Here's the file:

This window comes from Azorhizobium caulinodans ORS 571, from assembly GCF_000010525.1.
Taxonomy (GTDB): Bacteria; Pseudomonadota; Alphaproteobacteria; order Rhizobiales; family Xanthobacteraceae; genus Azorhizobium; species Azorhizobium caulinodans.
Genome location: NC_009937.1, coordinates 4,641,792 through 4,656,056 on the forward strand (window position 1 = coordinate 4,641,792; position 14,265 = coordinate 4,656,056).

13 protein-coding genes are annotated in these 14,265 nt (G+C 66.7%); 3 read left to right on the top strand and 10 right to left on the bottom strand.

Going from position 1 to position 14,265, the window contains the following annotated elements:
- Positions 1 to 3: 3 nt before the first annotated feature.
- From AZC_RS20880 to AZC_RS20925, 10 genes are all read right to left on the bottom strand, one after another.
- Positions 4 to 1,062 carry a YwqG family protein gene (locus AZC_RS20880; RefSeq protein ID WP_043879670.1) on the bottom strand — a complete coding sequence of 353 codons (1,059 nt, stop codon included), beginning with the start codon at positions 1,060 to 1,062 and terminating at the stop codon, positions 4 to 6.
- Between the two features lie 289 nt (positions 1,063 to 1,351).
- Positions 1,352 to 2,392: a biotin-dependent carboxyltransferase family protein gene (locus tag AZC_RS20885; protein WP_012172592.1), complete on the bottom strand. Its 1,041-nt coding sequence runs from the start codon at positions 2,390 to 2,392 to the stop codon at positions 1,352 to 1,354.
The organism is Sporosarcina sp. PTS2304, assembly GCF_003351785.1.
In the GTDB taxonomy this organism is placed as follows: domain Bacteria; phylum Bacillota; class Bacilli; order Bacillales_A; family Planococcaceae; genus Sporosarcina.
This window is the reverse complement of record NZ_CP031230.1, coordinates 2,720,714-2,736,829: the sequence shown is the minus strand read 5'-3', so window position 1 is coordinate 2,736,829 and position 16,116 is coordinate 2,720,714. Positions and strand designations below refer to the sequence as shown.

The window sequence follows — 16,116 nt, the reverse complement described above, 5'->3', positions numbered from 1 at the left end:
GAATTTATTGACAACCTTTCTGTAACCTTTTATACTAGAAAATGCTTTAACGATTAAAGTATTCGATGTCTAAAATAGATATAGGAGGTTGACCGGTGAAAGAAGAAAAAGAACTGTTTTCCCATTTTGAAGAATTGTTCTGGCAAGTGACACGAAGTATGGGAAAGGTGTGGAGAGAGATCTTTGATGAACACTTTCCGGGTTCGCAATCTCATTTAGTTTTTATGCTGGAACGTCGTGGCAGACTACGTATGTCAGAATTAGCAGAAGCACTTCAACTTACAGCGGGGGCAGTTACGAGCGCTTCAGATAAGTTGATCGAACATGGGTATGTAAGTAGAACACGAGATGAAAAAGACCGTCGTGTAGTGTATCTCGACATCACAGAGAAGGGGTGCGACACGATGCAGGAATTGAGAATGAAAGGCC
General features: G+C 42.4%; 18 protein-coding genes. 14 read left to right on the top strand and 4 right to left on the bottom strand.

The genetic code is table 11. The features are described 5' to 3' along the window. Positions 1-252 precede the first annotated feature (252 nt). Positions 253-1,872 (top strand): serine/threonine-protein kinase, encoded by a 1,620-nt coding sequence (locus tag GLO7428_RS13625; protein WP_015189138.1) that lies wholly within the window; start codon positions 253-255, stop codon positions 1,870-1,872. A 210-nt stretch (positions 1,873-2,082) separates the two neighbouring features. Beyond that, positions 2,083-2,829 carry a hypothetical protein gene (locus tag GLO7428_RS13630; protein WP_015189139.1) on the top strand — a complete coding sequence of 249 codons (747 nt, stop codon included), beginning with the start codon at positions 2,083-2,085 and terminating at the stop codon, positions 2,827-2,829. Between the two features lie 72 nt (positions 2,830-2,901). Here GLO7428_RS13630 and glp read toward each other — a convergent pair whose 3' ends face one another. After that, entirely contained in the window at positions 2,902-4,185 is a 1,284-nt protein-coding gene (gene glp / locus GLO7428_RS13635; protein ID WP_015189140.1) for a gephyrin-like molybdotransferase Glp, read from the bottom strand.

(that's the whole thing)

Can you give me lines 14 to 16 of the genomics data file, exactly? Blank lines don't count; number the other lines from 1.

The window sequence follows — 16,116 nt, the reverse complement described above, 5'->3', positions numbered from 1 at the left end:
GAATTTATTGACAACCTTTCTGTAACCTTTTATACTAGAAAATGCTTTAACGATTAAAGTATTCGATGTCTAAAATAGATATAGGAGGTTGACCGGTGAAAGAAGAAAAAGAACTGTTTTCCCATTTTGAAGAATTGTTCTGGCAAGTGACACGAAGTATGGGAAAGGTGTGGAGAGAGATCTTTGATGAACACTTTCCGGGTTCGCAATCTCATTTAGTTTTTATGCTGGAACGTCGTGGCAGACTACGTATGTCAGAATTAGCAGAAGCACTTCAACTTACAGCGGGGGCAGTTACGAGCGCTTCAGATAAGTTGATCGAACATGGGTATGTAAGTAGAACACGAGATGAAAAAGACCGTCGTGTAGTGTATCTCGACATCACAGAGAAGGGGTGCGACACGATGCAGGAATTGAGAATGAAAGGCC
General features: G+C 42.4%; 18 protein-coding genes. 14 read left to right on the top strand and 4 right to left on the bottom strand.